Monday, September 22, 2008

Tangent Alert: sports figures ARE public figures

I received an e-mail from the bloggers @ Hugging Harold Reynolds and they pointed me to their post on Sports Figures at the RNC. (If you don't know what the RNC is then you are just not 'there' enough to deserve to vote) Among those ex-jocks (or current jocks) who spoke was none other than Thurl Bailey. (Who had a great NCAA career and a solid NBA career for our Utah Jazz -- his life outside the game has been quite fulfilling as well for Bailey who is a pastor and member of the LDS, and was part of a great singing bible video where he plays the part of Goliath) This got me thinking . . . aside from how it is super de rigueur now to be politically active (e.g. black athletes saying that they are for Obama . . . riiiiight, because those guys feel the same way about his energy policy or ideas about stem cell research as he does) professional athletes have been relatively mum about issues for quite some time.

Please buy my $hoes . . . i'm not very good as a GM

Perhaps this is due to how these guys don't want to go out of their way and tell the world how they feel for fear of losing money somewhere down the line. LeBron James has a great platform to make some change in the world because of his fame and popularity, though he's been focusing on making money for Nike and Microsoft instead.

(Quite similar to how Jordan was such an icon that he could have done so much more, but instead chose to party it up while selling shoes to make himself independently wealthy -- Julia Roberts gave more money to help with Katrina than he did, and she never sold one sweatshop created shoe in her life)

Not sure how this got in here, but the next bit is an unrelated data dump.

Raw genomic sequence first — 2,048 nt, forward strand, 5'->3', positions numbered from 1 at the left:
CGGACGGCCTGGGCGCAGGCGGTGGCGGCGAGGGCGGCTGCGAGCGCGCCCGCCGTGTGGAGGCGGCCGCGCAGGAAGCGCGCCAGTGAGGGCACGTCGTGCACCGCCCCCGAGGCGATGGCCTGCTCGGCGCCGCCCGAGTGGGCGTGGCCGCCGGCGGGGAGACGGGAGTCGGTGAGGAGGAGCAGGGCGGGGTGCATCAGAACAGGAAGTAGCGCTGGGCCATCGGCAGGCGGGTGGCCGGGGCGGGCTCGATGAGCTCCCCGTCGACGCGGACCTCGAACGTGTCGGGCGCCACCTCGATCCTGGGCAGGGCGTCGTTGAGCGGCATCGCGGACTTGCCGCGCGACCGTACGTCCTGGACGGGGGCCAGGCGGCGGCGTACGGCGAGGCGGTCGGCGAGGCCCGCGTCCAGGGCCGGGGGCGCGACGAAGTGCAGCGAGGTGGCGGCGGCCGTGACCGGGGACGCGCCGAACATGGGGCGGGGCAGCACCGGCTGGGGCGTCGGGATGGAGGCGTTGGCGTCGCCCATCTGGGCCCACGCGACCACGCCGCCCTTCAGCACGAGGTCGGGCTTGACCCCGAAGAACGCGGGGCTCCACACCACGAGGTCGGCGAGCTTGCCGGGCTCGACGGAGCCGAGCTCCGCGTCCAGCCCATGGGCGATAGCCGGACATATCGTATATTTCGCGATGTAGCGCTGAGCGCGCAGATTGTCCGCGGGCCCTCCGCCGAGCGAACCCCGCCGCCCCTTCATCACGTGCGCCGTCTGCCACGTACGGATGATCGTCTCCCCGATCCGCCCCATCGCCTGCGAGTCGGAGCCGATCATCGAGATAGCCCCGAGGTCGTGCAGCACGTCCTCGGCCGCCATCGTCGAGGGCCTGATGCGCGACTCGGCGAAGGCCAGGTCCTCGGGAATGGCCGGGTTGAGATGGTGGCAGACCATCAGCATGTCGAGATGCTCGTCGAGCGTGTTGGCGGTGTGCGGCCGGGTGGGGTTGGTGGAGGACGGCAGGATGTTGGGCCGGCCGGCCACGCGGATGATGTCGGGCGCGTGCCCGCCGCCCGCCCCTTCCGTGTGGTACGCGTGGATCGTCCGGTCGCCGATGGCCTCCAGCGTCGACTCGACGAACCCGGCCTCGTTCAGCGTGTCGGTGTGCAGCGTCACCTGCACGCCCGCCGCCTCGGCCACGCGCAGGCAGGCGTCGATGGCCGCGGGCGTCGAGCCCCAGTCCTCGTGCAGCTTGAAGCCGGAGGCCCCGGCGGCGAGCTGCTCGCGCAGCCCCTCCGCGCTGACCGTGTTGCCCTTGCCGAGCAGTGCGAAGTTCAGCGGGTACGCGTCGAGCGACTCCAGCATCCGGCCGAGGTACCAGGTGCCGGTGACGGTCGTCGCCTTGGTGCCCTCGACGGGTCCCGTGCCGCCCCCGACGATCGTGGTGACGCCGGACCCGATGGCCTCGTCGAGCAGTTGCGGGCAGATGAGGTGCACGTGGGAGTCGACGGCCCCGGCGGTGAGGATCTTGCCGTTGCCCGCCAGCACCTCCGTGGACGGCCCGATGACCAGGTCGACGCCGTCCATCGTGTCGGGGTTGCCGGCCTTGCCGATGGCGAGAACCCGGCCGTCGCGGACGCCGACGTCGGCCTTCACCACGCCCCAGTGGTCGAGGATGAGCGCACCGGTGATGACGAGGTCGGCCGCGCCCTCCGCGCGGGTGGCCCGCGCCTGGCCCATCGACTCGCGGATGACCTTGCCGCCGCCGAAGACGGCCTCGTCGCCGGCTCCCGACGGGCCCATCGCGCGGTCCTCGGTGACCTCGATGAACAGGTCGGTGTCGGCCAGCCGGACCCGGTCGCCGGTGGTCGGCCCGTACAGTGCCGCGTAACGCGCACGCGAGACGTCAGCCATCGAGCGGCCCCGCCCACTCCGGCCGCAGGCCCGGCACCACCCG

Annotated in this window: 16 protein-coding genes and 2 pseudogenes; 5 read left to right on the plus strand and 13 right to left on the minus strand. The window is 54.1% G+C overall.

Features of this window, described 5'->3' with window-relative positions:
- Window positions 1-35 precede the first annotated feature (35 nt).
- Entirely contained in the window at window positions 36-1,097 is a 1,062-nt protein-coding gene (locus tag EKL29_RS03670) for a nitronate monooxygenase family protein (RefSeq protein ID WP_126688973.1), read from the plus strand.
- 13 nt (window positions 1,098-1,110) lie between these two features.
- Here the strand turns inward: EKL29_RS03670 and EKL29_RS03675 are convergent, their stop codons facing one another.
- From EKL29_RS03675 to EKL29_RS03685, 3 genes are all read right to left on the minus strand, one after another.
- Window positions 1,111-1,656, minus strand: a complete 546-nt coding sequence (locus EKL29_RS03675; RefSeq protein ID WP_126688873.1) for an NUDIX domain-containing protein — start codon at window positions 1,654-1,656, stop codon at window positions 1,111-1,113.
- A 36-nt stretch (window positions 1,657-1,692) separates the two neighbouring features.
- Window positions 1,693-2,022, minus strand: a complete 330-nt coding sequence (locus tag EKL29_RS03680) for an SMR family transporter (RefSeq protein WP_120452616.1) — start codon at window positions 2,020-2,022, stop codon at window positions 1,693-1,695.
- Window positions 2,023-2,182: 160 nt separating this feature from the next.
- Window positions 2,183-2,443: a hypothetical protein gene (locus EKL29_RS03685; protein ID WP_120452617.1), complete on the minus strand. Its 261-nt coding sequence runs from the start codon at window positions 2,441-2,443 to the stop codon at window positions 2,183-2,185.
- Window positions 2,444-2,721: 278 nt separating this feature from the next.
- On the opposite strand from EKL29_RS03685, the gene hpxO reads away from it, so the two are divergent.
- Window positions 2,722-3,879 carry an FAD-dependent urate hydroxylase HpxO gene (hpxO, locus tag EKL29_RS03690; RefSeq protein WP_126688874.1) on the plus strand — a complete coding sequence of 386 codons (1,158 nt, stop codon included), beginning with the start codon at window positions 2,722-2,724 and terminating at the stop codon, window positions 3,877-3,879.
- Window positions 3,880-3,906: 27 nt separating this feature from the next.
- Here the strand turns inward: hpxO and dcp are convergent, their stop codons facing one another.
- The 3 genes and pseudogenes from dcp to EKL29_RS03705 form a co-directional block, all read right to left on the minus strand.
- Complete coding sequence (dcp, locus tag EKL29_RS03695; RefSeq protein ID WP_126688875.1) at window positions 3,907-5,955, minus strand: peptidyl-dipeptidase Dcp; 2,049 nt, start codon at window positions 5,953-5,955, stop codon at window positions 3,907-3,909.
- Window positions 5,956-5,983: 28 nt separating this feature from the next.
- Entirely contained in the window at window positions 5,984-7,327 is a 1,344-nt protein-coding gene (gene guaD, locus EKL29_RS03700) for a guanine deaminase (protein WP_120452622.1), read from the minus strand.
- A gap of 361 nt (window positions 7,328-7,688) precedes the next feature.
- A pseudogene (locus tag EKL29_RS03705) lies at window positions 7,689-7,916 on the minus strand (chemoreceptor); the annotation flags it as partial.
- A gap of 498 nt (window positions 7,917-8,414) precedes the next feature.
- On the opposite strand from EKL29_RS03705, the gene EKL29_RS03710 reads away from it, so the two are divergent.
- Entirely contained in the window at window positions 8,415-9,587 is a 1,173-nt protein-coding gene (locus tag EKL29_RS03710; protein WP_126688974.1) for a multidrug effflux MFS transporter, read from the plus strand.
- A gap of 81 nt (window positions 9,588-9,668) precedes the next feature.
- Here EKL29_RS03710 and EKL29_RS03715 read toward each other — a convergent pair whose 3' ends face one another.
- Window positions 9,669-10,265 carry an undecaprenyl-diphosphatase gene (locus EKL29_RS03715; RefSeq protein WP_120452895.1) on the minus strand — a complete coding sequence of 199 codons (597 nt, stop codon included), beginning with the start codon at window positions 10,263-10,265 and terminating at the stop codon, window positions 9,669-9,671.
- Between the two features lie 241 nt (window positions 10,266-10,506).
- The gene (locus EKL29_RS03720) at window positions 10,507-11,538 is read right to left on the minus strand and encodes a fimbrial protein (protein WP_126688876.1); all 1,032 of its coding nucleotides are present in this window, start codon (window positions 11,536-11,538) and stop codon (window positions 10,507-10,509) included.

The opposite happens to be people who talk too much, among this list are guys like Shaq (Kobe, how does my ass taste?), Ron Artest (who is smart, but not wise) and most recently, Josh Howard (who doesn't salute the flag). Sure, some guys like Charles Barkley can say anything he wants without people really being upset anymore as he's a caricature of who he used to be. While others like Rasheed Wallace are known by reputation alone, and his interview responses have been given with the cadence and passion of someone who had just had a full frontal lobotomy -- yet he is vilified in the press for his explosive expressiveness.

That said, behind sports individuals being highly guarded now with what they say and do (thanks John Rocker!) the major issue appears to be a lack of desire to do what previous eras of sports figures were willing to do. Namely, be public figures.

I remember watching those old NBA ads that were public service announcements, you may remember the ad of Mark Eaton talking about child abuse. I remember that one, and that was from back when sports figures were not afraid to actually take stands on things. Older guys, like Dikembe Mutombo, are concerned with the world that they live in and try to use sports as a starting point towards greater things. Few others look at sports as a launching pad, but rather a privilege that they use towards fame and wealth.

Some guys like Kobe (with large conflict diamond in ear) and T-mac have spoken out about Darfur in recent months, though when someone less famous (Ira Newble) tries to actually do something that gets to the root of the problem, he gets the cold shoulder from the ever image conscious NBA. I guess the whole point is to avoid controversy, and in doing so, professional athletes are encouraged to avoid doing anything. That's like cutting off the leg to get rid of an infected toe. Which is a very safe, but ineffectual way to be a public figure.